Terrence Murgallis, a 20 year-old undergraduate student in the Department of Speech-Language Pathology at Misericordia University has stuttered all his life and approached us recently about conducting brain research on stuttering. His timing was perfect because our research group, in collaboration with a team led by Dr. Arjun Yodh in the Department of Physics and Astronomy at the University of Pennsylvania, had recently deployed two novel optical methods to compare blood flow and hemoglobin concentration differences in the brains of those who stutter with those who are fluent.

These noninvasive methods employ diffusing near-infrared light and have been dubbed near-infrared spectroscopy (NIRS) for concentration dynamics, and diffuse correlation spectroscopy (DCS) for flow dynamics. The near-infrared light readily penetrates through intact skull to probe cortical regions of the brain. The low power light has no known side-effects and has been successfully utilized for a variety of clinical studies in infants, children, and adults.

DCS measures fluctuations of scattered light due to moving targets in the tissue (mostly red blood cells). The technique measures relative changes in cerebral blood flow. NIRS uses the relative transmission of different colors of light to detect hemoglobin concentration changes in the interrogated tissues. Though there are numerous diagnostic tools available to study brain activity, including positron emission tomography (PET), magnetic resonance imaging (MRI), and magnetoencephalography (MEG), these methods are often invasive and/or expensive to administer. In the particular case of electroencephalography (EEG), its low spatial resolution is a significant limitation for investigations of verbal fluency.

Our initial results (Tellis et al., 2011), in persons who stutter and in normally fluent speakers (figure 1), suggest that speech tasks induce hemodynamic changes in parts of the brain that control speech, including Broca’s area and pre-frontal regions. We observed a greater amount of blood flow in Broca’s area when compared to the pre-frontal region in all subjects; however, in normally fluent speakers, a greater increase in blood flow to Broca’s area was observed compared to persons who stutter.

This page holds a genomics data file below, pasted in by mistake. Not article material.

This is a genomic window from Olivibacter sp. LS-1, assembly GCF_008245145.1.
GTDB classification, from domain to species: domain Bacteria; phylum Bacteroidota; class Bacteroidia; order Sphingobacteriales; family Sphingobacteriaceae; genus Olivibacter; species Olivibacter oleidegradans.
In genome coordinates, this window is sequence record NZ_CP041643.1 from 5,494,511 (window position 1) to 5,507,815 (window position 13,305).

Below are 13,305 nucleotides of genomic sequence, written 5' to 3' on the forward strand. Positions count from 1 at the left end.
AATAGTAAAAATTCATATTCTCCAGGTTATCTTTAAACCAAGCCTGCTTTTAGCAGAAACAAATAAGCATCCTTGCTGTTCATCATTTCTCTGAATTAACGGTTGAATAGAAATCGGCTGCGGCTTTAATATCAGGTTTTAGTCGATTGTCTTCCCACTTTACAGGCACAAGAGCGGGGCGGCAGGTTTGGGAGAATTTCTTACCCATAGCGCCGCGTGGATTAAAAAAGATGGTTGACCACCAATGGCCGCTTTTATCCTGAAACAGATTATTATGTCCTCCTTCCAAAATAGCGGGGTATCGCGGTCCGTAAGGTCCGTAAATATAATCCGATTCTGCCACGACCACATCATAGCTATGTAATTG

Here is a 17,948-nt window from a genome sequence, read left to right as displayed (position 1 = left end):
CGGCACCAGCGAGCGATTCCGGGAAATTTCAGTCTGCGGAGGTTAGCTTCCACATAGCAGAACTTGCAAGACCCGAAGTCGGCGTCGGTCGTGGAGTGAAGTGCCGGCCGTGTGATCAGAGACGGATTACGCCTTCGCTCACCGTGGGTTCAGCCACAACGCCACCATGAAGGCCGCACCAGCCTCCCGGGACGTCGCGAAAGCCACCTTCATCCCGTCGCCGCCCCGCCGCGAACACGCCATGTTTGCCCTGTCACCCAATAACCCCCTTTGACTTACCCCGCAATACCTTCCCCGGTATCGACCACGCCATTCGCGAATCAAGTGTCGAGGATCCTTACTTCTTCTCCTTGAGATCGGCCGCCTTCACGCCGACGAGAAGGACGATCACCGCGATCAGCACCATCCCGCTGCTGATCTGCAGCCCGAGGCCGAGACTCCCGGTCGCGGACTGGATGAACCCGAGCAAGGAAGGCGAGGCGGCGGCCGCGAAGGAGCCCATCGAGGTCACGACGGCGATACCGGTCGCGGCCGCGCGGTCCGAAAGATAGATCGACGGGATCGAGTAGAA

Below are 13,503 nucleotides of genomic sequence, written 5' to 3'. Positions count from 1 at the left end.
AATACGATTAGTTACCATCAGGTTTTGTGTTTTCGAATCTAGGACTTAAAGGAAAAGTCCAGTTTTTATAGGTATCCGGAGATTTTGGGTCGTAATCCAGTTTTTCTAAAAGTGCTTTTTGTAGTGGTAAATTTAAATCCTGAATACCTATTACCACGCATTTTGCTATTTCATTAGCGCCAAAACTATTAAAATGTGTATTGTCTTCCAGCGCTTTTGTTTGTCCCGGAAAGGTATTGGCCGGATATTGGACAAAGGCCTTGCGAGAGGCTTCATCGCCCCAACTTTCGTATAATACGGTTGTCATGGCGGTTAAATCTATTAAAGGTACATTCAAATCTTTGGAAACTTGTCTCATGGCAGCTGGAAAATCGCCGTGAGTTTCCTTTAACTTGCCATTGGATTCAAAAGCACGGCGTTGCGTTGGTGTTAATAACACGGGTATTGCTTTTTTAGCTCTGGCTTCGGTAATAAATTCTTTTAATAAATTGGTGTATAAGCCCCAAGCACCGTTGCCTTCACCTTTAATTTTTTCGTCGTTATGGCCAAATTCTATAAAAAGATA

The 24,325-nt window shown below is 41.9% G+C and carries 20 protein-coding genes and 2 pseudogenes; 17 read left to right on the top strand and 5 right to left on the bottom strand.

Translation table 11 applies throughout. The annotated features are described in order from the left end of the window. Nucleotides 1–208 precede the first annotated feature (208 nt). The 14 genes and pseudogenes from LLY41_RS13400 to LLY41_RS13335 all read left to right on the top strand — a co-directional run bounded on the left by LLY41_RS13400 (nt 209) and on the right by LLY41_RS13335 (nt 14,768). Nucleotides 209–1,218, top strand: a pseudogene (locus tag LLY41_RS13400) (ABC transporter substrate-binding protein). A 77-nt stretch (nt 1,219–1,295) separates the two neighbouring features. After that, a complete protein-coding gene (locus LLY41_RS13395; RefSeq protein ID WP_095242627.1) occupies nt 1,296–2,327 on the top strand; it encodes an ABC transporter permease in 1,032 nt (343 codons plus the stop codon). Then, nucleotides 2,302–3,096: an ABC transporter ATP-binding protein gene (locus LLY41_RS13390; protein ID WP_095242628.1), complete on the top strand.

This trend suggests a possible speech-related difference for comparing the two populations during speaking tasks. Like flow, total hemoglobin concentration increased in Broca’s area and in the pre-frontal cortex during most speech tasks we studied, but unlike flow, these changes were similar for both persons who stutter and normally fluent speakers. Interestingly, for two tasks, i.e., free speech and choral speech, a decrease in total hemoglobin concentration was exhibited by persons who stutter.

Now, Terrence has an even greater cause to be excited about brain studies. President Obama, in his 2013 State of the Union address, announced that his administration aims to fund scientists to map the human brain and thereby unlock the mysteries of memory, learning, and thinking. Our research, as well as research by others, indicates that the diffuse optical methodologies are attractive for determining differences in cerebral blood flow and blood oxygenation levels during speech tasks.

Ultimately, progress along these lines could lead to improved diagnostic and treatment techniques for persons with speech and language disorders, including stuttering. Our strategy going forward is to obtain a large amount of baseline data for typical speech and language patterns. Then, we plan to then apply these same technical paradigms to test those with disorders of speech and language including stuttering, voice, articulation, language, autism, aphasia, apraxia, dysarthria, and other conditions. These technologies are thus expanding our knowledge of the brain and could even improve upon the care we provide to clients.


Tellis, G. M., Mesquita, R., & Yodh, A. (2011). Using diffuse correlation spectroscopy to measure brain blood flow differences during speaking and nonspeaking tasks for fluent speakers and persons who stutter. Perspectives on Fluency and Fluency Disorders, 21(3), 96-106.